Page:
2010 World Cup emissions to soar: minister

Carbon emissions from next year’s soccer World Cup are expected to soar from the 2006 benchmark set by Germany, but host South Africa said yesterday it would invest in carbon credits to mitigate the impact.
Emissions accelerate global warming and major sports events, including the Olympics and World Cup, have since the early 1990s been designed to minimise the impact on the environment.
“The FIFA 2010 World Cup will have the largest carbon footprint of any major event with a goal to be climate neutral,” South Africa’s Water and Environmental Affairs Minister Buyelwa Sonjica told Reuters in response to emailed questions.
She said the estimated carbon footprint of Africa’s first soccer World Cup is 896,661 tonnes of carbon dioxide equivalent (tCO2e), with an additional 1,856,589 tCO2e contributed by international travel.
Air travel to visit the long-haul destination is expected to make up 67 % of the country’s total carbon emissions during the one-month event next year, with up to 500 000 foreign tourists expected.
“This footprint is almost 10 times the footprint of the 2006 FIFA World Cup hosted in Germany,” Sonjica said, adding Germany did not include air travel in its estimates four years ago.
Green goal
Germany’s bid to host the world’s most watched television spectacle included, for the first time in FIFA’s history, an environmental management aspect later branded “Green Goal”.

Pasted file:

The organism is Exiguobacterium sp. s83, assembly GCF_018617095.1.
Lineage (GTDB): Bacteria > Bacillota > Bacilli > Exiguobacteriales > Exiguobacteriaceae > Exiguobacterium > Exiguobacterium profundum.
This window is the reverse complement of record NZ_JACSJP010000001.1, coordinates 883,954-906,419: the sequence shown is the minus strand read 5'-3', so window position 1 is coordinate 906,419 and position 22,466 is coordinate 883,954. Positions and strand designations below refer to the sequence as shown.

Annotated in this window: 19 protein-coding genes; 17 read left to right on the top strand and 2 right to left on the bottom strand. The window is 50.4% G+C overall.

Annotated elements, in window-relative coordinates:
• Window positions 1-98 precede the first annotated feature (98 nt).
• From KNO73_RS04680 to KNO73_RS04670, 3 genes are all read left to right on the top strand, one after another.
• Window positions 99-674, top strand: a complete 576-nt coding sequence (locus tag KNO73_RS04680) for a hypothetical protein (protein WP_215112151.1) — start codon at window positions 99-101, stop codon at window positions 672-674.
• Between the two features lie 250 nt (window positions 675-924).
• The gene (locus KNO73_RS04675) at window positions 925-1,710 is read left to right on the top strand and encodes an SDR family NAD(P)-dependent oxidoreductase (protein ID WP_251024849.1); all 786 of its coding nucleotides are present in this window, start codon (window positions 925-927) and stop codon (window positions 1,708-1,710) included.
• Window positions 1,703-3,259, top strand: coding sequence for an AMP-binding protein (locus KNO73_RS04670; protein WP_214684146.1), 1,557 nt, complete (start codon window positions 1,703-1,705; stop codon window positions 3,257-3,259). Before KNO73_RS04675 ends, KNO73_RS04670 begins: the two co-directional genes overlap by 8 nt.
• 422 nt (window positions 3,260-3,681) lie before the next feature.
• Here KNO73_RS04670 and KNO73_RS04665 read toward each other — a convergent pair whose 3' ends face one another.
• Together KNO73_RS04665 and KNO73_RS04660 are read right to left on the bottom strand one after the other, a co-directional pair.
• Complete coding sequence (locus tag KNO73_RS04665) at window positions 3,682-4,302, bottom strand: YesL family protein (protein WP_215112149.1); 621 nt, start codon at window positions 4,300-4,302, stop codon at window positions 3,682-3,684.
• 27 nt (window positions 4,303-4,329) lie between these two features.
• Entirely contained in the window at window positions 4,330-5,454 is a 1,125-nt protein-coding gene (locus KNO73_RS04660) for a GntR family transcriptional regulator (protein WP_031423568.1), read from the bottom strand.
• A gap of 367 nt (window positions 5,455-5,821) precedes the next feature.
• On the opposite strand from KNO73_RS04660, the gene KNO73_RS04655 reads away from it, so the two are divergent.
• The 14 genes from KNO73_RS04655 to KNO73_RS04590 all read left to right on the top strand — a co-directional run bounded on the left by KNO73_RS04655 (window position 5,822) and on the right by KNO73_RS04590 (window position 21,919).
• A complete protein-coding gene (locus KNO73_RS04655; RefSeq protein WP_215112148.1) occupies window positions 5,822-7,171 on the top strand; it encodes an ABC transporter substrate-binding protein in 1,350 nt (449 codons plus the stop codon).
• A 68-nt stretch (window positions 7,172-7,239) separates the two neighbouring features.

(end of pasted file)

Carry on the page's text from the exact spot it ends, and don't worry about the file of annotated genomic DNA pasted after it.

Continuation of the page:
It includes targets in areas such as water, refuse, energy and mobility, with the ambition of a climate-neutral event.
Germany set targets to reduce waste volumes in and around stadiums, urged visitors to use more public transport services and designed its stadiums to make use of energy-saving lights, pumps and ventilators.
Similar environmentally-friendly plans are in place at the 10 hosting stadiums in South Africa, already the world’s 12th largest polluter due to its heavy reliance on coal-fired power.
Stadiums in Johannesburg will feature water-free urinals and low-volume flush toilets, while Cape Town has explored augmenting its energy from a windfarm.
But it is the high carbon emissions associated with air travel South Africa was keen to tackle, Sonjica said.
“The department has opted to place much effort in offsetting this 67 % through the establishment of a web-based system for offsetting emissions,” she said, without giving details.
Sonjica said no specific projects have been identified so far, and new projects were likely to be implemented after 2010.
One of Germany’s World Cup offset projects was found in South Africa, and involved replacing an old coal-fired boiler with a new multi-fuel boiler using sawdust as fuel, saving some 19 000 tonnes of carbon dioxide emissions yearly.
Sonjica said South Africa, with the help of the United Nations Development Programme, was looking at potential carbon offset projects for the southern Africa region but this was still at its infancy stage.
“We have not yet ventured into the calculation, verification and/or trade of carbon credits,” Sonjica said.